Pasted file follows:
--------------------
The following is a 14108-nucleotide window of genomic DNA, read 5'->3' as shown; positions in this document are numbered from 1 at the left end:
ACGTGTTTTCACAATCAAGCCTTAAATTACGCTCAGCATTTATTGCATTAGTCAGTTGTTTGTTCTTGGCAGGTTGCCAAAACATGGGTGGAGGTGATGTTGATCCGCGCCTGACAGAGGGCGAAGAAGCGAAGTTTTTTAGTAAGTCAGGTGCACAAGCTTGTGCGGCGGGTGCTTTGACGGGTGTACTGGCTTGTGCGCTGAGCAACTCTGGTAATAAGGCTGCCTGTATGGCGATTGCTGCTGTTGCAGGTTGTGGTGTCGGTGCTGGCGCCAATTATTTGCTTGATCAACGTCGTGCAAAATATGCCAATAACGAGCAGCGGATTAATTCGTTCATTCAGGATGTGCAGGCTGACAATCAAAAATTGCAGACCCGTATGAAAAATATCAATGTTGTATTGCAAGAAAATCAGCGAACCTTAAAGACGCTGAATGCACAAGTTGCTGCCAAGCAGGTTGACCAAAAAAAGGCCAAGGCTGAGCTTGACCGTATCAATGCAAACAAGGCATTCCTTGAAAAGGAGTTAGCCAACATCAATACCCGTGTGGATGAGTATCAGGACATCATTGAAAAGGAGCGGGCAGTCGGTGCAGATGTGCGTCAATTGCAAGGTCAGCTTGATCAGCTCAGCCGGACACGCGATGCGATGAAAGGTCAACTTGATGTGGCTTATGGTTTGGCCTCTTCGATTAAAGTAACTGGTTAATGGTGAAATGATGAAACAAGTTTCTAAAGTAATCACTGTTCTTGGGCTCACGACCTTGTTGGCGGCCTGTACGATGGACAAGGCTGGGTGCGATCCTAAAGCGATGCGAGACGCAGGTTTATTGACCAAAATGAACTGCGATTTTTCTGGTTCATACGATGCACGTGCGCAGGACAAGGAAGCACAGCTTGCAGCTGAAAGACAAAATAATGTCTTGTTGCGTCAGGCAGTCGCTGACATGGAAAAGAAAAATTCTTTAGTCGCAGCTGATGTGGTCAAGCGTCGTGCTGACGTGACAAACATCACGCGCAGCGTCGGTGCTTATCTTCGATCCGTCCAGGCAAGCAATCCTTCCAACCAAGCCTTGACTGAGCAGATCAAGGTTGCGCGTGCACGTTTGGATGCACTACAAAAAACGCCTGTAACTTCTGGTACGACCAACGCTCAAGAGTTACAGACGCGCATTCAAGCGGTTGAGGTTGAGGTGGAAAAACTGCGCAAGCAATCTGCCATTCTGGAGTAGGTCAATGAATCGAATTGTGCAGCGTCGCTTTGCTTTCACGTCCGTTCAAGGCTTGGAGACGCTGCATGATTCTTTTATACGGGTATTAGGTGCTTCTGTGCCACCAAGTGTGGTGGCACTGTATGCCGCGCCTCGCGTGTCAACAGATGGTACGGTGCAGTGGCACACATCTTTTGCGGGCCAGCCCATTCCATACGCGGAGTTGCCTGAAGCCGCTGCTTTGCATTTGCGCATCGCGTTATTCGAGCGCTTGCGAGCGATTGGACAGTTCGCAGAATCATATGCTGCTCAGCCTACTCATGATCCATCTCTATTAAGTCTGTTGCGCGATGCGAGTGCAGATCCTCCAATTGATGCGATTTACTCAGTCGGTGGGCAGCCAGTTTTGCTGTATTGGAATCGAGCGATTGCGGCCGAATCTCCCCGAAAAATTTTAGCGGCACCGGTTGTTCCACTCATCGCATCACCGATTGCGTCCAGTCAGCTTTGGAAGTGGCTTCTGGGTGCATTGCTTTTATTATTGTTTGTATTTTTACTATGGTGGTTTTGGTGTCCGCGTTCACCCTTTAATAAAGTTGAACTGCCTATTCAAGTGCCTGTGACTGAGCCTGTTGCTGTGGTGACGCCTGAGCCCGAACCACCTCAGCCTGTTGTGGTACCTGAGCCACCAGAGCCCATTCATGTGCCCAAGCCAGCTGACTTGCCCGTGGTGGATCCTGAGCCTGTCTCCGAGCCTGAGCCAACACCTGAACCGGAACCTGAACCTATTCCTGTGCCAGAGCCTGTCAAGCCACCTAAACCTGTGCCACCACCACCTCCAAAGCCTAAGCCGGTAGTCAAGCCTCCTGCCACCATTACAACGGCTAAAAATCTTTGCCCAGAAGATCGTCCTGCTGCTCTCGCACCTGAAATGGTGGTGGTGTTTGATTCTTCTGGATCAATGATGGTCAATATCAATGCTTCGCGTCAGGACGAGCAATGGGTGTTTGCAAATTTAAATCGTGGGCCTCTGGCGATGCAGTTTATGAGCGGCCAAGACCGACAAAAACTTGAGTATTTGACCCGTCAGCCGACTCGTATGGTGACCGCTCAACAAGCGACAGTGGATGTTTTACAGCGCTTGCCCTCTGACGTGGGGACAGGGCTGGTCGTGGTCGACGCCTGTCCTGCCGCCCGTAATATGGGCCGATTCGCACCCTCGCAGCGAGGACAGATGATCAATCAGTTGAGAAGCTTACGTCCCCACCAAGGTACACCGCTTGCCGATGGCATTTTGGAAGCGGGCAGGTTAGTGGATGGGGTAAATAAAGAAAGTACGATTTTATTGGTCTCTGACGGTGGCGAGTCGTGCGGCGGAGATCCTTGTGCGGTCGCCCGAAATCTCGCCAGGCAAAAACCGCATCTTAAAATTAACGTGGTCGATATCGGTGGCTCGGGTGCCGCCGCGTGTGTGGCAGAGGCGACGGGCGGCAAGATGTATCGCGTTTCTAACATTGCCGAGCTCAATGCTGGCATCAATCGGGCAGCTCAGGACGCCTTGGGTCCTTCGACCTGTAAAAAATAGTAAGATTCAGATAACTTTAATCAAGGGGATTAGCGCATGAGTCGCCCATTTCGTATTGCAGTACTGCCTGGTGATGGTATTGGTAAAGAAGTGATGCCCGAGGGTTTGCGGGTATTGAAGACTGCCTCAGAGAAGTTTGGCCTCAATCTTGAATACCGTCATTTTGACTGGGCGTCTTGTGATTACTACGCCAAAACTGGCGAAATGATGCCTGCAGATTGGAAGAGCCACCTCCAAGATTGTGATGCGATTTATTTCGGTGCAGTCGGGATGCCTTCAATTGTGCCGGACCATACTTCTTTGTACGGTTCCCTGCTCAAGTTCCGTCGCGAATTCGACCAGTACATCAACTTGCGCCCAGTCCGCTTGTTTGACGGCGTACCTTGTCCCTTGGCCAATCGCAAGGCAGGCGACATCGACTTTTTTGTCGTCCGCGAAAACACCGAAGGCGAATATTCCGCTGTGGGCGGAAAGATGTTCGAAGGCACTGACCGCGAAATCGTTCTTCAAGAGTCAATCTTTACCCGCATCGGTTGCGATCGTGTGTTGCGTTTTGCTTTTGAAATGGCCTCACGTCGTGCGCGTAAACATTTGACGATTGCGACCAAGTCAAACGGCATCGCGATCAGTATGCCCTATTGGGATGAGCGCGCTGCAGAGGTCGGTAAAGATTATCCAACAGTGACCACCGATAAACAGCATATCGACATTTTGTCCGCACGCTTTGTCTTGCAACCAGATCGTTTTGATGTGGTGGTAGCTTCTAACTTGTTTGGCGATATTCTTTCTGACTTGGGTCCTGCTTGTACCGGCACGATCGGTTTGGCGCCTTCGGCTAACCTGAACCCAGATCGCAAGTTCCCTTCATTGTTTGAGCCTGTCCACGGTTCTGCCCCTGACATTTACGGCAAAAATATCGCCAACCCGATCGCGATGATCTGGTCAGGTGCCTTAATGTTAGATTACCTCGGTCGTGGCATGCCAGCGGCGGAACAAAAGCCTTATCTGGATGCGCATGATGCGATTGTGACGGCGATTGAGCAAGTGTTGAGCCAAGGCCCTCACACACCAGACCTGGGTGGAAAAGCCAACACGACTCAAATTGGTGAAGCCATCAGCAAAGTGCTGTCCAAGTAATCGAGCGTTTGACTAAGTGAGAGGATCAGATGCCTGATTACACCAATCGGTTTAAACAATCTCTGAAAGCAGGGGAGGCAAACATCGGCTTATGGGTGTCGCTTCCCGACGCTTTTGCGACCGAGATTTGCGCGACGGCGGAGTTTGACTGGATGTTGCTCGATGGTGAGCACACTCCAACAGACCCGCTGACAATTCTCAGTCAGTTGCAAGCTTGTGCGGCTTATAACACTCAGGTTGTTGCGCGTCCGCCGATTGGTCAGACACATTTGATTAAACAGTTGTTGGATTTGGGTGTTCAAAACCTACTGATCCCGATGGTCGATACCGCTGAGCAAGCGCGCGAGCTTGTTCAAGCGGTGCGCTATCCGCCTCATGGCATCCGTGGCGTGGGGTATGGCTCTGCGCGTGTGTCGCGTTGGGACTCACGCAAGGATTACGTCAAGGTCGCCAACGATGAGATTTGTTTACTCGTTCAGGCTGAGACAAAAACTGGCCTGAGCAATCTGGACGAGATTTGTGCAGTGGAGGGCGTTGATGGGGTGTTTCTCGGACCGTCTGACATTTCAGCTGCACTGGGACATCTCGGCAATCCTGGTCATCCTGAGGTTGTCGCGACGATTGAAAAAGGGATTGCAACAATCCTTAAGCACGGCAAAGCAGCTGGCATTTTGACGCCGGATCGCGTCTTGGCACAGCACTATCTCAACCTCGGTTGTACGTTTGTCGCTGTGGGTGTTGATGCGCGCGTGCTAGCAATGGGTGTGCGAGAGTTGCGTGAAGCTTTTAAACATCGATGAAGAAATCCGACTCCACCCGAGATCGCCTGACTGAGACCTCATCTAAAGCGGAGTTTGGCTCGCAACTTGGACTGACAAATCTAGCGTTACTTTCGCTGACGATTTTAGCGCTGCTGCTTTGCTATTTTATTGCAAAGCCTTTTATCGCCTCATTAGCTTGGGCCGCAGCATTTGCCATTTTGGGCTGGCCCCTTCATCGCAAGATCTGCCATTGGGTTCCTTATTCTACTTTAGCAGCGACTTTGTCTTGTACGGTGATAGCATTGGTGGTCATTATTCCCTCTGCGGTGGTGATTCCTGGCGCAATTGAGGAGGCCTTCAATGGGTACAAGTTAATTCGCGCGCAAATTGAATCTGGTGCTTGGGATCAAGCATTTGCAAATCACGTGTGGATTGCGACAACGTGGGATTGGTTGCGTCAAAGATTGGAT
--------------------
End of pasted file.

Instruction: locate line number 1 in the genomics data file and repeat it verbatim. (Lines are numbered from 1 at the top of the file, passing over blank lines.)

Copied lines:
The following is a 14108-nucleotide window of genomic DNA, read 5'->3' as shown; positions in this document are numbered from 1 at the left end: